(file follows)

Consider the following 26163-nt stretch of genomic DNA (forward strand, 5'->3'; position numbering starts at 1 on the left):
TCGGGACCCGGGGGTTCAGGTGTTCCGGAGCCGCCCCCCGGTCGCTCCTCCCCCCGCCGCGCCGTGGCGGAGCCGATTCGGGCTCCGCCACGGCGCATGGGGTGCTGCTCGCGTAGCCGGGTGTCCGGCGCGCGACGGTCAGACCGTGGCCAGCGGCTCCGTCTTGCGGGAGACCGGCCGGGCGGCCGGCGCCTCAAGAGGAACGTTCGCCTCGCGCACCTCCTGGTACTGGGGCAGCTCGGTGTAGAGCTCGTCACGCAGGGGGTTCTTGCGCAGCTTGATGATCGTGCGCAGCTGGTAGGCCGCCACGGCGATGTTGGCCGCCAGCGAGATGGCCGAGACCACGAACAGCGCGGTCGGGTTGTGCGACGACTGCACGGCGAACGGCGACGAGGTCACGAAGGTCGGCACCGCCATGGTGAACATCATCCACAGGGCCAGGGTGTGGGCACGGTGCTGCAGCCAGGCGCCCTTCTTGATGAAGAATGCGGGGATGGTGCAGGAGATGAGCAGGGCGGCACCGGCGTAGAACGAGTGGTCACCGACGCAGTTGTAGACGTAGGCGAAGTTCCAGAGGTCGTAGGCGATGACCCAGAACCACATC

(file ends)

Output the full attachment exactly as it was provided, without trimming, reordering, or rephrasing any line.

Consider the following 26163-nt stretch of genomic DNA (forward strand, 5'->3'; position numbering starts at 1 on the left):
TCGGGACCCGGGGGTTCAGGTGTTCCGGAGCCGCCCCCCGGTCGCTCCTCCCCCCGCCGCGCCGTGGCGGAGCCGATTCGGGCTCCGCCACGGCGCATGGGGTGCTGCTCGCGTAGCCGGGTGTCCGGCGCGCGACGGTCAGACCGTGGCCAGCGGCTCCGTCTTGCGGGAGACCGGCCGGGCGGCCGGCGCCTCAAGAGGAACGTTCGCCTCGCGCACCTCCTGGTACTGGGGCAGCTCGGTGTAGAGCTCGTCACGCAGGGGGTTCTTGCGCAGCTTGATGATCGTGCGCAGCTGGTAGGCCGCCACGGCGATGTTGGCCGCCAGCGAGATGGCCGAGACCACGAACAGCGCGGTCGGGTTGTGCGACGACTGCACGGCGAACGGCGACGAGGTCACGAAGGTCGGCACCGCCATGGTGAACATCATCCACAGGGCCAGGGTGTGGGCACGGTGCTGCAGCCAGGCGCCCTTCTTGATGAAGAATGCGGGGATGGTGCAGGAGATGAGCAGGGCGGCACCGGCGTAGAACGAGTGGTCACCGACGCAGTTGTAGACGTAGGCGAAGTTCCAGAGGTCGTAGGCGATGACCCAGAACCACATC